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Cal Poly Professor and International Team Discover New Genus of Lichen

Nishi Rajakaruna (left) and Ian Medeiros collect lichen specimens on an outcropping of the rock serpentinite during an expedition in eastern South Africa.
Nishi Rajakaruna (left) and Ian Medeiros collect lichen specimens on an outcropping of the rock serpentinite during an expedition in eastern South Africa.

An international team of scientists has discovered a new to science genus of lichen in South Africa. It’s the first lichen genus discovered in the country in 30 years. 

Burrowsia cataractae was found during a National Geographic Society expedition led by Cal Poly biology Professor Nishi Rajakaruna in Mpumalanga, a province in eastern South Africa. A new genus is a new branch on the tree of life that had been unknown to scientists. Though new genera are discovered in other parts of the world more often, lichens in South Africa remain relatively unexplored. 
 
The research team set out to study lichens that grow on California’s state rock, serpentinite, a greenish, metamorphic rock found all over the world. Scientists collected thousands of specimens to see how lichens growing on serpentinite differ from those growing on neighboring rocks.

“The South African expedition was the first effort to explore how substrate type and climate influence lichen diversity in that country,” Rajakaruna said.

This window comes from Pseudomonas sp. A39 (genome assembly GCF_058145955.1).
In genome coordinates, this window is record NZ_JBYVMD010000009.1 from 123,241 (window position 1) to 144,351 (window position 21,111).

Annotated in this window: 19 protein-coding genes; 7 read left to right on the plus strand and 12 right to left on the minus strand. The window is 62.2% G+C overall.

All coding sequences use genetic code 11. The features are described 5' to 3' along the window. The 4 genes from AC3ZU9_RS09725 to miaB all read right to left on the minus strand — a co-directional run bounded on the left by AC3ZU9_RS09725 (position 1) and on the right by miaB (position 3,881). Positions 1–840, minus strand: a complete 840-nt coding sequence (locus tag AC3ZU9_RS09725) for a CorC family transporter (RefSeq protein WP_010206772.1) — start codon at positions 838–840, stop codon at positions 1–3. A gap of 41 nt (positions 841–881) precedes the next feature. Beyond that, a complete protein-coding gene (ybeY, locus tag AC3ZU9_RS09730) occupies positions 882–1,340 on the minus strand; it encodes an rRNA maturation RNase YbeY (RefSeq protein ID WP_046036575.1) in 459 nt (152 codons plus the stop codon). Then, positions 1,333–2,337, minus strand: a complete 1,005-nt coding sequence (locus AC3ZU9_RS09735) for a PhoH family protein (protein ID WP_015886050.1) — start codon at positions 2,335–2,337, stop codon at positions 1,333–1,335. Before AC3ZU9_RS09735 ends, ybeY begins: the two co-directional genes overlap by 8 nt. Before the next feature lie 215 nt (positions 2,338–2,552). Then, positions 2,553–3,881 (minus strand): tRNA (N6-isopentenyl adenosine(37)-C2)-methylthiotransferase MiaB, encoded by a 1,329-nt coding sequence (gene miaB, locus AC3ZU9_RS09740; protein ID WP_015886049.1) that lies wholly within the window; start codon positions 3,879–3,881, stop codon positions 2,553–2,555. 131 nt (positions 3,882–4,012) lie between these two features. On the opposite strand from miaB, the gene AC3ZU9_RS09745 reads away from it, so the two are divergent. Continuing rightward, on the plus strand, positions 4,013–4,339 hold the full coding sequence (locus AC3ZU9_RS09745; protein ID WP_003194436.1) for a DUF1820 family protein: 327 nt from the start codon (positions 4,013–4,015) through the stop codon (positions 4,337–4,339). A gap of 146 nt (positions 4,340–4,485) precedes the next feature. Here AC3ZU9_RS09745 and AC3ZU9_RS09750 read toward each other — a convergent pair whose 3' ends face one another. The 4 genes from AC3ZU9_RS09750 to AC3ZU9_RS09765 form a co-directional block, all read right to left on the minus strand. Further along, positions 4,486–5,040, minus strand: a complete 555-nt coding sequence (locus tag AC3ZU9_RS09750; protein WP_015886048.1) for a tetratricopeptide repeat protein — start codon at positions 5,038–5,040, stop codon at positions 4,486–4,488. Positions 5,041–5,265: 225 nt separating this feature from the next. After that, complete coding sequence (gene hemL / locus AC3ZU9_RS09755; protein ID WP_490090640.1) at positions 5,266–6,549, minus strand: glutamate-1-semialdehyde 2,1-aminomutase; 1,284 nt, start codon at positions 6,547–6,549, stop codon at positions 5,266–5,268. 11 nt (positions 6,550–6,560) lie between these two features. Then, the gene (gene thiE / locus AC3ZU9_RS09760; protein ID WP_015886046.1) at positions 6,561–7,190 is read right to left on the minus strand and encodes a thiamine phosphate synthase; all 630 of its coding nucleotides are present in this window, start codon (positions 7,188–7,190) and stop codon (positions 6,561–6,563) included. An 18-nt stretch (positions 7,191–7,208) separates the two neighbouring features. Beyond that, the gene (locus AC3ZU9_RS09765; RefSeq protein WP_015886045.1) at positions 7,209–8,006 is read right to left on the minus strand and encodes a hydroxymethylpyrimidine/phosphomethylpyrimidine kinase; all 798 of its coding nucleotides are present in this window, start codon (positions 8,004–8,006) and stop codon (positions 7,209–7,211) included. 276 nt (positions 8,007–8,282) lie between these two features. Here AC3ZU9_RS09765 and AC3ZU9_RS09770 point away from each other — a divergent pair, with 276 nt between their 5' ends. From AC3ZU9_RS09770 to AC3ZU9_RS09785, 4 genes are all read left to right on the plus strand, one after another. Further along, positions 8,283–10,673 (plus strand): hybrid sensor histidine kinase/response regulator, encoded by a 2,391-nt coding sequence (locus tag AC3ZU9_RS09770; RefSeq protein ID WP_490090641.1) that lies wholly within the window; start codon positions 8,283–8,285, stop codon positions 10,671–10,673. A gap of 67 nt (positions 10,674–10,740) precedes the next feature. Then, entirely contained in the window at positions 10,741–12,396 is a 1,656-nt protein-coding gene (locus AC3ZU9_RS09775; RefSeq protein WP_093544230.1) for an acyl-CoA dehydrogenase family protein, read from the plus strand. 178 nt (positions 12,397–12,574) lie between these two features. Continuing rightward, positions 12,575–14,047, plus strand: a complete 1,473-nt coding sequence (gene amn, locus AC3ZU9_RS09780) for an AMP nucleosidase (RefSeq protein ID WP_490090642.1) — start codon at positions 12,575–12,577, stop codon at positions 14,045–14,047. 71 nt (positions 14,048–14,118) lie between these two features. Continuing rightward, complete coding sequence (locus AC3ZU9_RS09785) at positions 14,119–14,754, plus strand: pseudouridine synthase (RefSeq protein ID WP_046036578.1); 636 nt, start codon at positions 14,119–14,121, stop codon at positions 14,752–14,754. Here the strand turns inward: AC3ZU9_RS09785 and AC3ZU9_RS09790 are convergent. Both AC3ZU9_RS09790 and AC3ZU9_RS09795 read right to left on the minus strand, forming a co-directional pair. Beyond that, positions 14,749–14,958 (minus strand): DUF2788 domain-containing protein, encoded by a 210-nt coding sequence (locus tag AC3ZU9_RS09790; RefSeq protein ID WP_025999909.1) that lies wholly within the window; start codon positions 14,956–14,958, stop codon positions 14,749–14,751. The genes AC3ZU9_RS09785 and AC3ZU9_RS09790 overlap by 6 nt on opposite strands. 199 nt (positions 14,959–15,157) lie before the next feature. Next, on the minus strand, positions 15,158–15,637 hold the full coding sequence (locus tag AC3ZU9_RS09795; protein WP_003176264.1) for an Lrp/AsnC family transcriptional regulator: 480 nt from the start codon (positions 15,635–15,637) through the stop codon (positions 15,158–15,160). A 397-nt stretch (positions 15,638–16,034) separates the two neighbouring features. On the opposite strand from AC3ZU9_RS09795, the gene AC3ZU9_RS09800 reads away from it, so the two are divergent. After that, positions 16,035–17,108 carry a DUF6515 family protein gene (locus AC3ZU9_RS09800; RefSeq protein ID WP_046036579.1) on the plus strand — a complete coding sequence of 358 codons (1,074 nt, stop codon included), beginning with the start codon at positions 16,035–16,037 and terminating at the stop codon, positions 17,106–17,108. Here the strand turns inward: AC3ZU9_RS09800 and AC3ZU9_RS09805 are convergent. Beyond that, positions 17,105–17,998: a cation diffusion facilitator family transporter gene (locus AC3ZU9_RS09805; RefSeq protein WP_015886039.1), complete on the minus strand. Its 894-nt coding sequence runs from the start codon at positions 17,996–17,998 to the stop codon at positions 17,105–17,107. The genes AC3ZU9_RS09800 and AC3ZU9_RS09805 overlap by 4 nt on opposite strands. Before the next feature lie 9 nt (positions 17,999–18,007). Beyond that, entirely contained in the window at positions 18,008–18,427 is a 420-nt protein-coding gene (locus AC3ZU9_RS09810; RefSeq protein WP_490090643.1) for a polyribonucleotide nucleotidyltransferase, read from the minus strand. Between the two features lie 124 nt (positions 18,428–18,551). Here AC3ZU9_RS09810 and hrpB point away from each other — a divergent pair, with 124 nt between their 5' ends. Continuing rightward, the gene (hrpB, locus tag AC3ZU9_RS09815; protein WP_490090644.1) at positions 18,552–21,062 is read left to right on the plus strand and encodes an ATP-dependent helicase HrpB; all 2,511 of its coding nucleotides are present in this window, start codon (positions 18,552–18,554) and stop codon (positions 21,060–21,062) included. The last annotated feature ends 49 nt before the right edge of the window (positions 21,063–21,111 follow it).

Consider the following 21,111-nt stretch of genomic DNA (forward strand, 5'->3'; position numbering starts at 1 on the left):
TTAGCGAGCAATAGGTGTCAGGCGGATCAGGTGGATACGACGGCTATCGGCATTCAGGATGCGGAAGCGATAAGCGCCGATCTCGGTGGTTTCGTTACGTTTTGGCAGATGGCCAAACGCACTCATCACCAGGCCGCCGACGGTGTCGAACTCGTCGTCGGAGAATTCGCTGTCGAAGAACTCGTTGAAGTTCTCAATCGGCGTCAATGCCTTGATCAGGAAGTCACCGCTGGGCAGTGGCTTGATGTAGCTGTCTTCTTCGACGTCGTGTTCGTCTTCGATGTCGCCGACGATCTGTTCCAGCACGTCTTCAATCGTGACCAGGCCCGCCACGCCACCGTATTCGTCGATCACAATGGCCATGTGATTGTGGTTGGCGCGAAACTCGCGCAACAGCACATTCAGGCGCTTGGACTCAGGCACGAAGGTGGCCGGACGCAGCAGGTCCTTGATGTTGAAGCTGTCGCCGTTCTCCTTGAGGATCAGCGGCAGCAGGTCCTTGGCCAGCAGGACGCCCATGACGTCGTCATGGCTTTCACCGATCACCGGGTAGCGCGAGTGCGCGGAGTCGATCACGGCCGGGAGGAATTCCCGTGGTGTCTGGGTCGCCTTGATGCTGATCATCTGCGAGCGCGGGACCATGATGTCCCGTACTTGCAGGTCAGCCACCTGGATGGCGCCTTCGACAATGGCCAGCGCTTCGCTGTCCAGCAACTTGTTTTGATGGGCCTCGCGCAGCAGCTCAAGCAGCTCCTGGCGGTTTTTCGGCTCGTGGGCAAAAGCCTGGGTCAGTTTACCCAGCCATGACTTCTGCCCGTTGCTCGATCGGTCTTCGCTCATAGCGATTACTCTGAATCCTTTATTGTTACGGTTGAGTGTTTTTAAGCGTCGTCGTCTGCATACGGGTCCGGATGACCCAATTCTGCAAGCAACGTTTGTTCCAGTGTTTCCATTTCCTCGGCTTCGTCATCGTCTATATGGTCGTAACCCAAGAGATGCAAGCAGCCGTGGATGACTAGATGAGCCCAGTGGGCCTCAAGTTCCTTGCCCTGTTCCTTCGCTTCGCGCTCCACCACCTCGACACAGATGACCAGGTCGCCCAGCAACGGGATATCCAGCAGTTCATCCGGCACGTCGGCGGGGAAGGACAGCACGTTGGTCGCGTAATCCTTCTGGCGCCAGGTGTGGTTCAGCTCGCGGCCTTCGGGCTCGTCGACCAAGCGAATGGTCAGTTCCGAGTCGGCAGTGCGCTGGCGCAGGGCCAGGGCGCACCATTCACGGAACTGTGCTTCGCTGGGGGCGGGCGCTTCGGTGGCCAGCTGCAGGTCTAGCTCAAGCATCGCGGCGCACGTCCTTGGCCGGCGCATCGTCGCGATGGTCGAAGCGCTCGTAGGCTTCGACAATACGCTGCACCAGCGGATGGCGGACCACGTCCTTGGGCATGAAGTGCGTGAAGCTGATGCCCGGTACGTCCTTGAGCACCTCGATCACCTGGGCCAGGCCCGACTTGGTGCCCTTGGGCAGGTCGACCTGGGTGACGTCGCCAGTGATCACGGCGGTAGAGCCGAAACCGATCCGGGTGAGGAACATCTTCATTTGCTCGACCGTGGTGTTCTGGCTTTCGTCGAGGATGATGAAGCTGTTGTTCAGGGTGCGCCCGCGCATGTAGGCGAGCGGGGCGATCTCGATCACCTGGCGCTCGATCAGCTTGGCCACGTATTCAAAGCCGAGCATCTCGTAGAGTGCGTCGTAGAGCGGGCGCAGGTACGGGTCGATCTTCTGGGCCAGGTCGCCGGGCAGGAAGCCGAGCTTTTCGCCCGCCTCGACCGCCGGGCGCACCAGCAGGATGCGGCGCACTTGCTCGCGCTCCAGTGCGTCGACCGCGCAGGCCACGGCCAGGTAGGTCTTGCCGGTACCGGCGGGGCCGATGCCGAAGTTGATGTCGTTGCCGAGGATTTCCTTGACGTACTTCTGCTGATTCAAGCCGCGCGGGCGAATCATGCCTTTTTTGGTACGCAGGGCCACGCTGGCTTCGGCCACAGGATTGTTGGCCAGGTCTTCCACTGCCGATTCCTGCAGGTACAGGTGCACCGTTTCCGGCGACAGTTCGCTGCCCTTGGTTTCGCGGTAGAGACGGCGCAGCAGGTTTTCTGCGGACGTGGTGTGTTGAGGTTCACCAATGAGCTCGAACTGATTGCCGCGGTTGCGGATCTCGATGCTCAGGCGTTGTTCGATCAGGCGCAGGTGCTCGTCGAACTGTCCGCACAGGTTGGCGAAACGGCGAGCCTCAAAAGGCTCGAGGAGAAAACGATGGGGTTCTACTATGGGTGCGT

The new genus was found growing on quartzite. The team has also identified a new species, Scoliciosporum fabisporum, that was growing on serpentinite. 

Serpentinites hold extremely high concentrations of heavy metals, such as nickel. This creates a toxic environment for most plant life, and species that grow on these rocks must be highly specialized to survive.

The South Africa expedition is part of a larger study looking at the influence of serpentinite geology on lichen diversity all over the world, with ongoing studies in Russia, Mediterranean Europe, and Sri Lanka. Most of the specimens from South Africa have not yet been identified, and researchers expect that many of them will be species not yet cataloged by science.

"During our survey we collected many specimens that we could not name, so additional new species, and even genera, are forthcoming,” Rajakaruna said.

Cal Poly biology graduate student Michael Mulroy is conducting a similar study with lichens on serpentinite and neighboring rocks in California. Lichens are also understudied in the Golden State, and Mulroy may also find previously unknown species.

The South African exploration will continue, and Cal Poly undergraduates may well play an important role.

"In my capacity as recently promoted research professor at North-West University, I hope to take Cal Poly students to South Africa in 2022 to continue our research on plant and lichen ecology on the biodiverse serpentinites of South Africa," Rajakaruna said.

Collaborators on the study include Alan Fryday from Michigan State University, Ian Medeiros from Duke University, Stefan Siebert from North-West University in South Africa and Nathaniel Pope from Pennsylvania State University.

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